• Refinery demand made a strong 369k bpd w/w jump. Inputs have increased by 447k bpd in the last four weeks and can be expected to add another ~1m bpd in the coming weeks.
• Gasoline (-2.8m bbls w/w) and distillates (-1.9m bbls w/w) also continue to tighten towards historically normal seasonal levels.

US crude stocks added 2.4m bbls w/w and are now higher y/y by 6.6%. PADD II inventories are higher y/y by 4% following a 1m bbl build and PADD III stocks are higher y/y by 8% following a 1m bbl draw. Cushing stocks were essentially unchanged at 58.5m bbls. One of the more bearish aspects of the report was a 170k bpd increase in production to 8.69m bpd which was its highest mark since June.
Refiner demand enjoyed a sharp w/w jump of nearly 400k bpd to 15.8m bpd. Inputs are lower y/y by 0.4% over the last four weeks and utilization’s jumped nearly 2% w/w to 87.1%. Crack margins in the US moderated with the WTI 321 falling to the $13/bbl area while gasoil/brent continued to climb towards $11/bbl. The LLS 321 crack traded near $8/bbl. Historical data suggests that refiner demand should grow by roughly 1m bpd in the coming weeks.

US gasoline inventories fell 2.8m bbls w/w and are currently higher y/y by 3.6%. This week’s data included a 5.3m bbl draw in PADD I (-4.6% y/y) and a 3.7m bbl build in PADD III (+13% y/y.) PADD IB inventories fell 1.5m bbls w/w and are lower by 7% y/y. Domestic gasoline demand increased to 9.2m bpd w/w but is lower y/y by 2% over the last four weeks. Exports at 1.1m bpd are higher y/y by 144%. Related: President Trump: This Is How To Bring Back 1 Million Energy Jobs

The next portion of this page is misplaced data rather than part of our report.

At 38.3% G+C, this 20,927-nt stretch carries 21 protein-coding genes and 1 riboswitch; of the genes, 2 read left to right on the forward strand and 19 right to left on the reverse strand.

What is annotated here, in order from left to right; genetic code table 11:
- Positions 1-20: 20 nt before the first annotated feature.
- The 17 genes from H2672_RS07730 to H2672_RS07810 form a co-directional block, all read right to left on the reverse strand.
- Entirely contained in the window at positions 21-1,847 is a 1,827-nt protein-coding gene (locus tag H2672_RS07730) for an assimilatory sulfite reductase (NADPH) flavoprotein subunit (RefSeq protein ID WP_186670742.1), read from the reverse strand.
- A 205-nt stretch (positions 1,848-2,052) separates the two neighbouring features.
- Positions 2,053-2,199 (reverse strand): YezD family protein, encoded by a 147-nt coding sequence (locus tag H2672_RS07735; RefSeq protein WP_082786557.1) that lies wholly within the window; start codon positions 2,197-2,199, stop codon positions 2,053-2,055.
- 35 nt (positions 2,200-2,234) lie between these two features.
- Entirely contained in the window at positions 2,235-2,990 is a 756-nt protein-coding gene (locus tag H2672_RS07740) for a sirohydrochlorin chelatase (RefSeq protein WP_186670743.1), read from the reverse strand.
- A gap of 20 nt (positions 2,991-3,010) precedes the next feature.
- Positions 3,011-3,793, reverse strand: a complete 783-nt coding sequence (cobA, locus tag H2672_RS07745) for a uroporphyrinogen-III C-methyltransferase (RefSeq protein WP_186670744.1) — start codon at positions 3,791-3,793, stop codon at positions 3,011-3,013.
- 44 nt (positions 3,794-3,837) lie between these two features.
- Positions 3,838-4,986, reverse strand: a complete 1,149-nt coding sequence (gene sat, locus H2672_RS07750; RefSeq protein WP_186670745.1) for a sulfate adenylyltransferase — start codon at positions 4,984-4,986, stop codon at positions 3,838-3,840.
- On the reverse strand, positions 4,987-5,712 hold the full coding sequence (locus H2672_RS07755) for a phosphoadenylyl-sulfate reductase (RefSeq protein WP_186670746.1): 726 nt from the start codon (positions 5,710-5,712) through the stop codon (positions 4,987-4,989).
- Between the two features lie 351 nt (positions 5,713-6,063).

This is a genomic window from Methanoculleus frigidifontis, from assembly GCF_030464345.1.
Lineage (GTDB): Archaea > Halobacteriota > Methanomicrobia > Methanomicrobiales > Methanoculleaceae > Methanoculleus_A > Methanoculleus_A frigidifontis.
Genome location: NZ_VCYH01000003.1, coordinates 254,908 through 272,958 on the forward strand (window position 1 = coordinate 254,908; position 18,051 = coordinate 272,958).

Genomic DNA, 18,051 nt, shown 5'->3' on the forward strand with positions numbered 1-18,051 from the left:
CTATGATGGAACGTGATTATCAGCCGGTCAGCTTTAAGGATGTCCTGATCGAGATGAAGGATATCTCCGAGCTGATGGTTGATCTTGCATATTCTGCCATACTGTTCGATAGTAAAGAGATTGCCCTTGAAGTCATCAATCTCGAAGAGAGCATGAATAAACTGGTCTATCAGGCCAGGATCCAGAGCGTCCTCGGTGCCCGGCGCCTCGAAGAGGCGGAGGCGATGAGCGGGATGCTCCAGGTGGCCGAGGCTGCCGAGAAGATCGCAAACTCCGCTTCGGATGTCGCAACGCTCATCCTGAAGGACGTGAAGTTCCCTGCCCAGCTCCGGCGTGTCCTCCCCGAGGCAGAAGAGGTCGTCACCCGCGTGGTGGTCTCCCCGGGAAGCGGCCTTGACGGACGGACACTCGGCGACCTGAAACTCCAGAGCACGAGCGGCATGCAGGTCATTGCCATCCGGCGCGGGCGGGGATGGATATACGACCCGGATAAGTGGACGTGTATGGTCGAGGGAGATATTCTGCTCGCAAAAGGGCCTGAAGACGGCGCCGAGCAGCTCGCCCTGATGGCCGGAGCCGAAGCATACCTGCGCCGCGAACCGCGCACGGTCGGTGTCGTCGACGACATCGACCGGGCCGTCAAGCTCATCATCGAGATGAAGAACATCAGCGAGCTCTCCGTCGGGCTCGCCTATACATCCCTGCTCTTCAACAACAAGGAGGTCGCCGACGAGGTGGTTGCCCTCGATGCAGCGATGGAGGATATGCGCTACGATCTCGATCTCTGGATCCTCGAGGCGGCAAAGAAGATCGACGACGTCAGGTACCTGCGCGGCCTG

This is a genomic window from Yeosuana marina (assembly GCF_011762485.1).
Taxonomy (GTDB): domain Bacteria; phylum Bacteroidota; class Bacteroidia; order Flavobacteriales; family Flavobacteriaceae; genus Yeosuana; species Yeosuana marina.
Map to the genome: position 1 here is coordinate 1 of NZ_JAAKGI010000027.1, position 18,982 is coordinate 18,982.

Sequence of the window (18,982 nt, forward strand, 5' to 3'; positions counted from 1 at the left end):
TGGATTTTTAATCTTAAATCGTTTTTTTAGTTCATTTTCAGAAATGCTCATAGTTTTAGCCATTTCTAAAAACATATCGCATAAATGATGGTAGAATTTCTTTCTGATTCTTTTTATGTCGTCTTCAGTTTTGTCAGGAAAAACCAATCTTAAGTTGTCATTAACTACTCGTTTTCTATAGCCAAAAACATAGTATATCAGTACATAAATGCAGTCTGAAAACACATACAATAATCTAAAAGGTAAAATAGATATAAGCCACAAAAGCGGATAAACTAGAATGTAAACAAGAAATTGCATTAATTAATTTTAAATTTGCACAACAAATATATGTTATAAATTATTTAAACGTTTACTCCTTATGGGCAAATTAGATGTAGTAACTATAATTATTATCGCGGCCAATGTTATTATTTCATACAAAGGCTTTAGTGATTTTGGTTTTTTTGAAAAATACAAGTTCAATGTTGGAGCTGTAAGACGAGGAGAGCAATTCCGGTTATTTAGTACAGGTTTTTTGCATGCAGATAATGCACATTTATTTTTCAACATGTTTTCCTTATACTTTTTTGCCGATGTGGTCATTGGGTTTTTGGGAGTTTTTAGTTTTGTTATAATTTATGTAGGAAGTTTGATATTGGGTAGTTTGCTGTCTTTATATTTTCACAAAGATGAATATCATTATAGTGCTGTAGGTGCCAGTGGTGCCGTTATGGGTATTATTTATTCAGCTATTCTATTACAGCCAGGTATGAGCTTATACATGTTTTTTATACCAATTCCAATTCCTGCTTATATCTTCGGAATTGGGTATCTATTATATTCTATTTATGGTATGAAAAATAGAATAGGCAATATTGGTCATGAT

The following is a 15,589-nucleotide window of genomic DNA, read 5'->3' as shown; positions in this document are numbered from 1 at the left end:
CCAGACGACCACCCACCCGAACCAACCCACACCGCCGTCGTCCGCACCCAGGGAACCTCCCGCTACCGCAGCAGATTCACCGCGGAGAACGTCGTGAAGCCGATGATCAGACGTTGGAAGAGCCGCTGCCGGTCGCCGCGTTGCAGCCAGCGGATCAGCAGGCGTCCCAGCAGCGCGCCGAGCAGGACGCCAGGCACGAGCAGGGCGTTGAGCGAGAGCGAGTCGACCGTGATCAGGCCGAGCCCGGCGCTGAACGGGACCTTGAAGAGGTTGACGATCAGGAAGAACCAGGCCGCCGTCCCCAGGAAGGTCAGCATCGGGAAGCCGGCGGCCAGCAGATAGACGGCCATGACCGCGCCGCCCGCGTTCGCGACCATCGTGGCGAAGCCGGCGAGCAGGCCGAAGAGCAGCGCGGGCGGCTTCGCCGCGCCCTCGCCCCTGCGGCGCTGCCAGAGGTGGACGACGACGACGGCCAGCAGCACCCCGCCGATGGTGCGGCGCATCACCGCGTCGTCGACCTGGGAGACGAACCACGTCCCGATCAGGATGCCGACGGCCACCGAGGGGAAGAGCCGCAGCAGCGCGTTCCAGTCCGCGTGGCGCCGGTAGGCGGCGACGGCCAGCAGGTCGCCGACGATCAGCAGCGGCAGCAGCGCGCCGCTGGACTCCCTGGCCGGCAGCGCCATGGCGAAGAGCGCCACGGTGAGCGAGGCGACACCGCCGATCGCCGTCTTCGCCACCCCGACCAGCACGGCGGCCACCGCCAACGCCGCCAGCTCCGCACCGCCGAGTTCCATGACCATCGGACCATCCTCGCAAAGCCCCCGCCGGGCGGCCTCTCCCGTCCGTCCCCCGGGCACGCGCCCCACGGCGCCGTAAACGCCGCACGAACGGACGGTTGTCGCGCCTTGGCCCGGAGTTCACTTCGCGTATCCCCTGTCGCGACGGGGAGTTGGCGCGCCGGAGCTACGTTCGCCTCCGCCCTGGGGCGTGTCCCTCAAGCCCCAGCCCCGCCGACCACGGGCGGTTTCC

RBOB futures continued to trend negatively this week moving below $1.33/gl for the first time since August to complete a 30-cent drop since their Colonial peak over $1.60/gl. Futures lost nearly 10-cents just this week. In spread markets RBOB Z16/H17 was essentially flat near -3 cpg.

(Click to enlarge)

US distillate supplies fell 1.9m bbls w/w and are now higher y/y by 5%. PADD IB inventories were essentially flat w/w at 40m bbls and are higher y/y by 7%. PADDs IC and II were mostly responsible for the weekly draw with w/w decreases of 1.1m bbls and 1.3m bbls, respectively. Distillate exports at 1.1m bpd are lower y/y by 2% while domestic demand at 4m bpd is higher y/y by 6%.

Heating oil futures sank to $1.41/gl this week for a 20-cent drop over the last month. Prompt heating oil spreads were mostly flat with HO Z16/H17 moving around the -4.5 cpg area.

ARA product data was mixed this week with gasoil stocks declining while fuel oil had a large w/w build. ARA gasoil stocks fell 24 k mt w/w and are lower y/y by 16%. Fuel oil stocks jumped 100 k mt (nearly a 17% w/w) and are lower y/y by 50%. Further east, Singapore light + middle distillates + residues fell by 1.2m bbls w/w and are lower by 3%.

By SCS Commodities Corp.